Many workers have gotten used to the comfort and convenience that remote work has brought. Now, as many companies are pushing for a return to in-office work, employees are pushing back.
Is a return to the office important enough for Apple to risk unionizing? Many see the signs and symptoms of unionizing in Apple workers’ push for flexible work.
Apple’s push to return to work
In another push to get employees back in the office, Apple CEO Tim Cook gave his team a deadline of Sept. 5 to return to the office in a hybrid schedule, with at least 3 days of in-person work a week and the other two days considered “flexible” days.
Apple employees’ pushing back on the company’s return-to-office plan is nothing new, though. Apple has been trying to implement a hybrid schedule since as early as June 2021. Previous iterations of the hybrid schedule required all employees to come in on Mondays, Tuesdays and Thursdays. Apple’s plan will now let employees choose what days they come into the office.
Workers have previously expressed dissatisfaction with Apple’s return-to-work policy, with 76% of employees responding negatively to the policy in a survey conducted by anonymous social media platform Blind.
In an office-wide memo, Cook said, “We are excited to move forward with the pilot and believe that this revised framework will enhance our ability to work flexibly while preserving the in-person collaboration that is so essential to our culture,” – but it seems Apple employees may not feel the same way.
The tipping point
Apple employees recently circulated a petition urging Cook to make “location flexible work” a permanent fixture. The petition, which was circulated by a group of employees known as “AppleTogether,” argued that Apple employees have done “exceptional work” throughout the pandemic, regardless of their work location. As of Aug. 29, the petition has almost 1,000 signatures from Apple employees.
“Stop treating us like school kids who need to be told when to be where and what homework to do,” AppleTogether wrote in a letter to executives.
AppleTogether pushed back against the hybrid schedule, countering that employees are both more productive and happier without a traditional office.
“The one thing we all have in common is wanting to do the best work of our lives for a company whose official stance is to do what’s right rather than what’s easy,” reads the petition. The petition demands:
- Apple allows each of us to work directly with our immediate manager to figure out what kind of flexible work arrangements are best for each of us and for Apple, and
- These work arrangements should not require higher-level approvals, complex procedures, or providing private information.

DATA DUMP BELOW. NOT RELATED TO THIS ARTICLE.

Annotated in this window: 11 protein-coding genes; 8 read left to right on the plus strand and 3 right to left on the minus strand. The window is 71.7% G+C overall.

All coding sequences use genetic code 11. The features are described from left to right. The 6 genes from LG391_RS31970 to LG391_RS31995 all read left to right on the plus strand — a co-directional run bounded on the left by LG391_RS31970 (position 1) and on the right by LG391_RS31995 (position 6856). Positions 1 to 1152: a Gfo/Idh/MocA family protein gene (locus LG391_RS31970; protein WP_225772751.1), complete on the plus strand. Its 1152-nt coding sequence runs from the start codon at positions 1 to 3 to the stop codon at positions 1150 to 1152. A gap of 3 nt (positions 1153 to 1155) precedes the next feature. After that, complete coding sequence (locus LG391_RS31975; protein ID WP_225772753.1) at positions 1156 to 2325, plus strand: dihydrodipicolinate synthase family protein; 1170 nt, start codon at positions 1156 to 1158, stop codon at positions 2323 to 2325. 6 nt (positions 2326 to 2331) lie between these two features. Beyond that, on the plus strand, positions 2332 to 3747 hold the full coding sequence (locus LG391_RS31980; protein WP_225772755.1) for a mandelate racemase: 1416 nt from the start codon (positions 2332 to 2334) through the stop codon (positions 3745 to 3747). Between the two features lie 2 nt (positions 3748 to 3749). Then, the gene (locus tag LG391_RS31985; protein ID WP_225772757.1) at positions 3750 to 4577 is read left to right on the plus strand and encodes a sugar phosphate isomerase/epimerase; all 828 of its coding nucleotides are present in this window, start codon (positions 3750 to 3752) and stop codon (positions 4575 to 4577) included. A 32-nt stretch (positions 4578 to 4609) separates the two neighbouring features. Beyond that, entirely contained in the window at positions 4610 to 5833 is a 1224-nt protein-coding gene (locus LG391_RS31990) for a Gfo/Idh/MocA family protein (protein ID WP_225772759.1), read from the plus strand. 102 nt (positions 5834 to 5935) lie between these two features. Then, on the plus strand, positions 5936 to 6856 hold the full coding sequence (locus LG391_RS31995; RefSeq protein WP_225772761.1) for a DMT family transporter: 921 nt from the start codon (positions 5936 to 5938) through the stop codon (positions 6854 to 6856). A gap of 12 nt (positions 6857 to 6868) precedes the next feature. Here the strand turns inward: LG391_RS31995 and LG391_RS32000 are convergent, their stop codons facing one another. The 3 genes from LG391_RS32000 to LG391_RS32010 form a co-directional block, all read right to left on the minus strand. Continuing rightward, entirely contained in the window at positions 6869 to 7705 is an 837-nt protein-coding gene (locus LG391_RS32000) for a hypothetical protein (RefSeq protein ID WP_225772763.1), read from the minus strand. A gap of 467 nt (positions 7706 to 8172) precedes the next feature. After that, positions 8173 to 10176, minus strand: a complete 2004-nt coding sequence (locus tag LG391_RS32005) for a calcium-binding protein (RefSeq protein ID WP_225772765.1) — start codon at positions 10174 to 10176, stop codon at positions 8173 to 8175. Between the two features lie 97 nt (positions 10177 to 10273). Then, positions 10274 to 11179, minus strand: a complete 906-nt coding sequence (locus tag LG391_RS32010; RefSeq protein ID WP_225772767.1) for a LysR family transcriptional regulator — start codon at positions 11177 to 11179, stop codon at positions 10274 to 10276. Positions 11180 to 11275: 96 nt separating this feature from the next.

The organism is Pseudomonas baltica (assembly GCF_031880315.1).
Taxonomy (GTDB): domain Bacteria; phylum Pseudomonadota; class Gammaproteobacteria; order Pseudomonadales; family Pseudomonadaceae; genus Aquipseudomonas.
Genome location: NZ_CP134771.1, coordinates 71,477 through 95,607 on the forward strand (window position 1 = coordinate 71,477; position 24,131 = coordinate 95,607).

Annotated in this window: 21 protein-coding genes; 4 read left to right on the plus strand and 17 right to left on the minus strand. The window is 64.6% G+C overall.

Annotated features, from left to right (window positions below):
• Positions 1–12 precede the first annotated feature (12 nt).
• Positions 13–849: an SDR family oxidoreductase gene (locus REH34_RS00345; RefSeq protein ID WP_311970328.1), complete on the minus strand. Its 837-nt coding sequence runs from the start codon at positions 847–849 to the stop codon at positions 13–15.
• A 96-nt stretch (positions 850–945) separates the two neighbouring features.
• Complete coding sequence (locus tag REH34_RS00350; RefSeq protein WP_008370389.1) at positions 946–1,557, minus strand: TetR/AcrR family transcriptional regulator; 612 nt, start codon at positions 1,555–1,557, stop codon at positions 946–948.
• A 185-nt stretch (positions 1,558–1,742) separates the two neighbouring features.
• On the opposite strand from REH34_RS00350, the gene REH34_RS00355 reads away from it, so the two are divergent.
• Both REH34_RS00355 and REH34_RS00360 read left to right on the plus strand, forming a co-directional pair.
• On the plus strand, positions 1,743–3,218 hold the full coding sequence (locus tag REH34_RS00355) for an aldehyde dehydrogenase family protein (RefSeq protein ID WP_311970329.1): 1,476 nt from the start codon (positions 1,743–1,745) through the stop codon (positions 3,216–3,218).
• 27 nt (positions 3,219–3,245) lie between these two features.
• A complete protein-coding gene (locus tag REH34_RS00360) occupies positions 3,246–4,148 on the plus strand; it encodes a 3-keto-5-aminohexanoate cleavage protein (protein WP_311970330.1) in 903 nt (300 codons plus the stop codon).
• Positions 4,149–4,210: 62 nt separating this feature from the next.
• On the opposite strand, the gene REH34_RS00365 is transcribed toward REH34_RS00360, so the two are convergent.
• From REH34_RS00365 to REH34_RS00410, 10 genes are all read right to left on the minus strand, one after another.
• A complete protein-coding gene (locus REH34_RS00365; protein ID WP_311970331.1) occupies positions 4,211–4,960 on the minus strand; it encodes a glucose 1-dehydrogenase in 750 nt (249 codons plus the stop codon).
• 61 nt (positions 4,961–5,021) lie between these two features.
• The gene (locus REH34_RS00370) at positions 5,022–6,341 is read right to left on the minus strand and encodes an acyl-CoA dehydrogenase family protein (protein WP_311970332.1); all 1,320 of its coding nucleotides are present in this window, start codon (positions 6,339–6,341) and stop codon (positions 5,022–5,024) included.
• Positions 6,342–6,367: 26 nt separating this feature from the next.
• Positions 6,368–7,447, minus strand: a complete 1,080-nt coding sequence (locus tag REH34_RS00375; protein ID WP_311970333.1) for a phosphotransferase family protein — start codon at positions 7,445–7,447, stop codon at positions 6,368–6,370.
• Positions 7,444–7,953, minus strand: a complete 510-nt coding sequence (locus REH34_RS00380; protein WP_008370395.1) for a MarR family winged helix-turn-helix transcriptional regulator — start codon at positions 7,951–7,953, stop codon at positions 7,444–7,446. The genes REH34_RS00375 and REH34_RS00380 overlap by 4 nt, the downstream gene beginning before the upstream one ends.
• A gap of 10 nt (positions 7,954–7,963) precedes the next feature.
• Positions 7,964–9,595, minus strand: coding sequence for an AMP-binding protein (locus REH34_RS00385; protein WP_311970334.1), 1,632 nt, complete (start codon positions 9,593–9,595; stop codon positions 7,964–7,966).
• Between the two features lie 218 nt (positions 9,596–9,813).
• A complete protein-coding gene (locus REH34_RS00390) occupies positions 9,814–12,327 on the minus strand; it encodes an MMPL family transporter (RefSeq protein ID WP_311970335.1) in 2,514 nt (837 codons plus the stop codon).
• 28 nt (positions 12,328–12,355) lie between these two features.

There are also reports of a Slack channel for Apple employees called “Remote Work Advocacy.”
As Apple employees organize and fight back against a return-to-work schedule, it may make HR wonder how to balance executives who want in-office work with employees who want flexibility.
Takeaways for HR
The idea of employees organizing may seem scary, but there are some proactive steps that you can take before things reach a boiling point to help make sure employees and managers feel supported and heard.
The power balance is shifting as more workers see the personal benefits of working from home. It’s important to help managers and employees who disagree on work schedules and priorities compromise and find common ground.
Before high-level executives make company-wide decisions, get a feel on employees’ reactions and see if there is any common ground that can bring employees and executives together and any compromises that can help them get to a shared goal.
Prepare for the consequences
Slack channels, open letters, petitions… AppleTogether shows that employees can band together and organize within a company when there’s an unpopular request made — and companies need to be ready for the shift in power.
Employees realize the benefits of certain accommodations made during COVID-19, and many aren’t ready to give it up. You may want to ask executives, “Is this unpopular policy worth the possible consequences?”
Find other ways to engage
Many companies are pushing for a return to in-office work as a way to combat “the great disengagement.” However, if your employees are unhappy, bringing them back into the office may not fix everything you’re hoping it will.
Instead, find other ways to engage your employees while keeping their priorities at the top of your mind. Out-of-the-box engagement tactics, like virtual happy hours and team-building, can help re-engage employees while also allowing the flexibility and autonomy they crave.
As much as you support employees, you should also be supporting managers as they try to navigate a return-to-work or permanent remote work plan. If you have your finger on the pulse of the workforce, let managers know about possible pushback and help to find a compromise.
Advocating for employees when talking to managers can help prevent pushback if possible concerns are addressed before employees have to raise questions themselves.